GBP/EUR: Brexit Vote Nerves Send Pound Lower vs. Euro

Increased investor confidence that the UK would not crash out of the EU without a deal the pound rally over the past 4 weeks. After Theresa May’s Brexit deal was crushed in the House of Commons, investors were increasingly certain that Parliament would delay Brexit rather than allow a no deal Brexit.

What do these figures mean?

When measuring the value of a pair of currencies, one set equals 1 unit and the other shows the current equivalent. As the market moves, the amount will vary from minute to minute.

For example, it could be written: 1 GBP = 1.13990 EUR

Here, £1 is equivalent to approximately €1.14. This specifically measures the pound’s worth against the euro. If the euro amount increases in this pairing, it’s positive for the pound.

Or, if you were looking at it the other way around: 1 EUR = 0.87271 GBP

In this example, €1 is equivalent to approximately £0.87. This measures the euro’s worth versus the British pound. If the sterling number gets larger, it’s good news for the euro.

Today the House of Commons will vote again on Brexit, this time on Theresa May’s Brexit plan B. This vote could change the course of Brexit. There are two rival sides in Parliament. If one wins then Theresa May will be sent back to Brussels to renegotiate the Irish backstop; the most controversial part of the deal. Should the other side win, Brexit will most likely be delayed.

The probability of each side claiming victory is dependent on which amendments are selected to be voted on. Any signs that the UK is moving further away from a no deal, hard Brexit could give the pound a lift.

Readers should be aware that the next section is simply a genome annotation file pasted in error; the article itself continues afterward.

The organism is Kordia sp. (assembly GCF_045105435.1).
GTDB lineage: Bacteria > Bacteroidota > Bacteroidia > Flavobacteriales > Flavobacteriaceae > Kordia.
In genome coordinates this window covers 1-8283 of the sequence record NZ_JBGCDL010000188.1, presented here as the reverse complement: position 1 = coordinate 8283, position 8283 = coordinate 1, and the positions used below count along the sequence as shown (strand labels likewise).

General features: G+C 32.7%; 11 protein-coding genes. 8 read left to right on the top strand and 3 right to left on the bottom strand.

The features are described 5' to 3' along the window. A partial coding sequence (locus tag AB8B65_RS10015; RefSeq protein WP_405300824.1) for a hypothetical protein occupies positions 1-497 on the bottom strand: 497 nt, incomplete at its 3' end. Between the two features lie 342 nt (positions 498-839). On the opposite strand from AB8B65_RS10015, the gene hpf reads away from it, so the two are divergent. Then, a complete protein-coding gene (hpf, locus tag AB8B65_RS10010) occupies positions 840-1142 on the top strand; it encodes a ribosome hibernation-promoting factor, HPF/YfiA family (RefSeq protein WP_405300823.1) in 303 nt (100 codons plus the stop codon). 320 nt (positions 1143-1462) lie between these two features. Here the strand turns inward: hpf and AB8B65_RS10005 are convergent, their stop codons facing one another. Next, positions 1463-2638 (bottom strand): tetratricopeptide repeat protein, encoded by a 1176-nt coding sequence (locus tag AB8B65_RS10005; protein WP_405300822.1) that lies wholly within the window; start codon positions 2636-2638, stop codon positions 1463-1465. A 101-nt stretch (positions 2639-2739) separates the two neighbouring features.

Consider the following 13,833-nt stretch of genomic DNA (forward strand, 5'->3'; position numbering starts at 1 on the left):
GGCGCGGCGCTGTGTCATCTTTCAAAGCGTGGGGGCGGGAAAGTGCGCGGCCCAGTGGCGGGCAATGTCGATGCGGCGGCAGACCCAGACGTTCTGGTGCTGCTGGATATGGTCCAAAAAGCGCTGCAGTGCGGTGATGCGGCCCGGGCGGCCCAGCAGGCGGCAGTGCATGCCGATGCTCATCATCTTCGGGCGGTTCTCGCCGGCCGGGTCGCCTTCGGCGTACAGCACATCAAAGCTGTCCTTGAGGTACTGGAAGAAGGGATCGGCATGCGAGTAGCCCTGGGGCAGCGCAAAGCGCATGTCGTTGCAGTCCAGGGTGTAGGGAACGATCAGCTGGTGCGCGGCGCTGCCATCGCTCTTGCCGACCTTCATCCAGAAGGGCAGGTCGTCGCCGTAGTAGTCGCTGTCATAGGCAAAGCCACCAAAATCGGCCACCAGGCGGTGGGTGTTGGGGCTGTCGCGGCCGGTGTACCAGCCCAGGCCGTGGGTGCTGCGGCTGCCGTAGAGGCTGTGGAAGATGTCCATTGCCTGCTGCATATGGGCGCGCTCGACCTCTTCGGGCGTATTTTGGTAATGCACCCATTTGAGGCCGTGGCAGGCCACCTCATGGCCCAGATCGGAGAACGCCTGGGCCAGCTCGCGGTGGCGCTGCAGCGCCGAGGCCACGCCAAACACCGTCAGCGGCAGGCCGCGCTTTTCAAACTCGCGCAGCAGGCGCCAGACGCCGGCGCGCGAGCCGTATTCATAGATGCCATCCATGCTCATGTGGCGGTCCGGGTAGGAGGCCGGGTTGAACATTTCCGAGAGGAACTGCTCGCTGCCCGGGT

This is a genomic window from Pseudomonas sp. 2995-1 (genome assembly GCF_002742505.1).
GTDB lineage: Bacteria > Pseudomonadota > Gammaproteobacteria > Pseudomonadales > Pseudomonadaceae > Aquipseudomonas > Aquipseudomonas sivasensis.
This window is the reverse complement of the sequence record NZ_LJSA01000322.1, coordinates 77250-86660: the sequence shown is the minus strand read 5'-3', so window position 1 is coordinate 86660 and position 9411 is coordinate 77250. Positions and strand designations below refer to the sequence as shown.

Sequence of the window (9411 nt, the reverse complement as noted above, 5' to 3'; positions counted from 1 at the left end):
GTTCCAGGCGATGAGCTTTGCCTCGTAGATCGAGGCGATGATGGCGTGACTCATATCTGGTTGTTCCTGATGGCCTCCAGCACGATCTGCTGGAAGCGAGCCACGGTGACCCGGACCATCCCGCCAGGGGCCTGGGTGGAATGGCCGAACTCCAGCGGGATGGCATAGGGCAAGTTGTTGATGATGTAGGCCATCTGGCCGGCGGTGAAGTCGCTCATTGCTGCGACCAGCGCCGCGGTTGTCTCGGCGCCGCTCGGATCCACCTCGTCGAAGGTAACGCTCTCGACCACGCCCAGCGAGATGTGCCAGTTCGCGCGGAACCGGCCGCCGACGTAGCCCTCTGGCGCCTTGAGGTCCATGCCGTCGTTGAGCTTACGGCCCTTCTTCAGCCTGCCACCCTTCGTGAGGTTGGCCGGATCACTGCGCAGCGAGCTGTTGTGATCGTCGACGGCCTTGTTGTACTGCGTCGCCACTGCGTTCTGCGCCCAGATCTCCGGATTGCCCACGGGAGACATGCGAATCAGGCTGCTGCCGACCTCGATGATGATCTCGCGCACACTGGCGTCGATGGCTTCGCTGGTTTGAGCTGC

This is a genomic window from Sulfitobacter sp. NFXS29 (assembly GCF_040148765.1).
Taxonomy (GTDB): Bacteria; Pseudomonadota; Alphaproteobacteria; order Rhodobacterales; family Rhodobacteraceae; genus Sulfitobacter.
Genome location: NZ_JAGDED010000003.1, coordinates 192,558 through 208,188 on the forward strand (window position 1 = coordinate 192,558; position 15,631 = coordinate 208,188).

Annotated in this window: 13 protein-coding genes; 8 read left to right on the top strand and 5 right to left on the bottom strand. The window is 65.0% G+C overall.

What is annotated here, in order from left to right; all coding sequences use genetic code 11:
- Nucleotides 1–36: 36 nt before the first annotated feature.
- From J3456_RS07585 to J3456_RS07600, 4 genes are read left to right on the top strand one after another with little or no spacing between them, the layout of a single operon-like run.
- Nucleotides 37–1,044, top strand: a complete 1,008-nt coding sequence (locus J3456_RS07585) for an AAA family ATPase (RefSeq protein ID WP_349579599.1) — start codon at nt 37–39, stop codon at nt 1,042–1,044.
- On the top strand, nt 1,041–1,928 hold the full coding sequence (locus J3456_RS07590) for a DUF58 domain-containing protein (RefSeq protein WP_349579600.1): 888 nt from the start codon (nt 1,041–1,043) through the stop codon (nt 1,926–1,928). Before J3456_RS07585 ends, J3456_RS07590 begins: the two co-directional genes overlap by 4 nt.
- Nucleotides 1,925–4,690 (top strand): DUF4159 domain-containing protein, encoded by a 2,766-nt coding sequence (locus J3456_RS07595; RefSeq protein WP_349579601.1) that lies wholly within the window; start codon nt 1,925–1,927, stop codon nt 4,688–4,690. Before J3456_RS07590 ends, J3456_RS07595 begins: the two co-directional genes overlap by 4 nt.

Why is a “soft” Brexit better for sterling than a “hard” Brexit?
A soft Brexit implies anything less than UK’s complete withdrawal from the EU. For example, it could mean the UK retains some form of membership to the European Union single market in exchange for some free movement of people, i.e. immigration. This is considered more positive than a “hard” Brexit, which is a full severance from the EU. The reason “soft” is considered more pound-friendly is because the economic impact would be lower. If there is less negative impact on the economy, foreign investors will continue to invest in the UK. As investment requires local currency, this increased demand for the pound then boosts its value.

Euro Resilient As Draghi Sticks To Familiar Message

The euro traded relatively flat in the previous session, as European Central Bank (ECB) President Mario Draghi repeated his message from last week, with no new surprises. Draghi confirmed that economic data from the eurozone area had been weakening, as he addressed the European Parliament in Brussels. He once again suggested that risks to the economy were moving to the downside, owing to softer external demand and some country specific factors. However, which he said that the eurozone economic outlook was bleaker than he had originally expected, he did not believe it warranted any additional monetary support.

This was enough to keep euro investors happy. Whilst Draghi didn’t discuss tightening monetary policy, through hiking interest rates, at least he doesn’t believe loosening monetary policy is necessary.

Why do raised interest rates boost a currency’s value?
Interest rates are key to understanding exchange rate movements. Those who have large sums of money to invest want the highest return on their investments. Higher interest rate environments tend to offer higher yields. So, if the interest rate or at least the interest rate expectation of a country is relatively higher compared to another, then it attracts more foreign capital investment. Large corporations and investors need local currency to invest. More local currency used then boosts the demand of that currency, pushing the value higher.

There is no high impacting eurozone economic data today. The euro will move at the will of the pound.

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